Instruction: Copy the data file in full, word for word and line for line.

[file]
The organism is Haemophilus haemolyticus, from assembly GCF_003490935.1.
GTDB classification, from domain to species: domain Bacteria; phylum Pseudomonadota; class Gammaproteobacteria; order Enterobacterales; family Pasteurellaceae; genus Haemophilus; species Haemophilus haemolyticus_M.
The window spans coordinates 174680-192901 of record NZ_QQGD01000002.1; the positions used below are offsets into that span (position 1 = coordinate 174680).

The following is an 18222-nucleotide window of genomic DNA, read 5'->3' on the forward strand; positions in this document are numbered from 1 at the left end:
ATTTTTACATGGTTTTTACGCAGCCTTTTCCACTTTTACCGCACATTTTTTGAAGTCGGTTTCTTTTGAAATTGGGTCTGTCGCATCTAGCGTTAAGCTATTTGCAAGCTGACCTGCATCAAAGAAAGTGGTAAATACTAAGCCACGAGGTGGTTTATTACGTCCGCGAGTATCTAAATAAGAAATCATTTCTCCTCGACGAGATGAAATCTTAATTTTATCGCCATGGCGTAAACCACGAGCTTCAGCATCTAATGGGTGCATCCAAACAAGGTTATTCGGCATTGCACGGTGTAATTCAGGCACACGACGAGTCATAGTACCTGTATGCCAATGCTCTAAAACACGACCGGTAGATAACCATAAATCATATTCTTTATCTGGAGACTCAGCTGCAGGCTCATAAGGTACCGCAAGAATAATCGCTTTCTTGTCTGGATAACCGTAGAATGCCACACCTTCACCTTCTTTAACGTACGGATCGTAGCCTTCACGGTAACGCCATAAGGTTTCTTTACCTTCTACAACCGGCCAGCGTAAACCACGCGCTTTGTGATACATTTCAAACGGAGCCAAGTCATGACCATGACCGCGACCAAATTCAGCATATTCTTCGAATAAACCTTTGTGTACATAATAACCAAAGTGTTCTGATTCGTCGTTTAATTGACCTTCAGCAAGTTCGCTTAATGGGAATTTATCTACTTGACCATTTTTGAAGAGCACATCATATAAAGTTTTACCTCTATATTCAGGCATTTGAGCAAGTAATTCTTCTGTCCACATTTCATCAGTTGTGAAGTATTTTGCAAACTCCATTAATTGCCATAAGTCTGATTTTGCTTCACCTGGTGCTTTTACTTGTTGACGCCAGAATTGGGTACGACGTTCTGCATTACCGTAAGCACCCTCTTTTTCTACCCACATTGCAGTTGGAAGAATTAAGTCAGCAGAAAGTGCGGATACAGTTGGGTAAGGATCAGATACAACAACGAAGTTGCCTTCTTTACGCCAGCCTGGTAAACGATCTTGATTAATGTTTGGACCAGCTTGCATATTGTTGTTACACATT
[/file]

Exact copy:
The organism is Haemophilus haemolyticus, from assembly GCF_003490935.1.
GTDB classification, from domain to species: domain Bacteria; phylum Pseudomonadota; class Gammaproteobacteria; order Enterobacterales; family Pasteurellaceae; genus Haemophilus; species Haemophilus haemolyticus_M.
The window spans coordinates 174680-192901 of record NZ_QQGD01000002.1; the positions used below are offsets into that span (position 1 = coordinate 174680).

The following is an 18222-nucleotide window of genomic DNA, read 5'->3' on the forward strand; positions in this document are numbered from 1 at the left end:
ATTTTTACATGGTTTTTACGCAGCCTTTTCCACTTTTACCGCACATTTTTTGAAGTCGGTTTCTTTTGAAATTGGGTCTGTCGCATCTAGCGTTAAGCTATTTGCAAGCTGACCTGCATCAAAGAAAGTGGTAAATACTAAGCCACGAGGTGGTTTATTACGTCCGCGAGTATCTAAATAAGAAATCATTTCTCCTCGACGAGATGAAATCTTAATTTTATCGCCATGGCGTAAACCACGAGCTTCAGCATCTAATGGGTGCATCCAAACAAGGTTATTCGGCATTGCACGGTGTAATTCAGGCACACGACGAGTCATAGTACCTGTATGCCAATGCTCTAAAACACGACCGGTAGATAACCATAAATCATATTCTTTATCTGGAGACTCAGCTGCAGGCTCATAAGGTACCGCAAGAATAATCGCTTTCTTGTCTGGATAACCGTAGAATGCCACACCTTCACCTTCTTTAACGTACGGATCGTAGCCTTCACGGTAACGCCATAAGGTTTCTTTACCTTCTACAACCGGCCAGCGTAAACCACGCGCTTTGTGATACATTTCAAACGGAGCCAAGTCATGACCATGACCGCGACCAAATTCAGCATATTCTTCGAATAAACCTTTGTGTACATAATAACCAAAGTGTTCTGATTCGTCGTTTAATTGACCTTCAGCAAGTTCGCTTAATGGGAATTTATCTACTTGACCATTTTTGAAGAGCACATCATATAAAGTTTTACCTCTATATTCAGGCATTTGAGCAAGTAATTCTTCTGTCCACATTTCATCAGTTGTGAAGTATTTTGCAAACTCCATTAATTGCCATAAGTCTGATTTTGCTTCACCTGGTGCTTTTACTTGTTGACGCCAGAATTGGGTACGACGTTCTGCATTACCGTAAGCACCCTCTTTTTCTACCCACATTGCAGTTGGAAGAATTAAGTCAGCAGAAAGTGCGGATACAGTTGGGTAAGGATCAGATACAACAACGAAGTTGCCTTCTTTACGCCAGCCTGGTAAACGATCTTGATTAATGTTTGGACCAGCTTGCATATTGTTGTTACACATT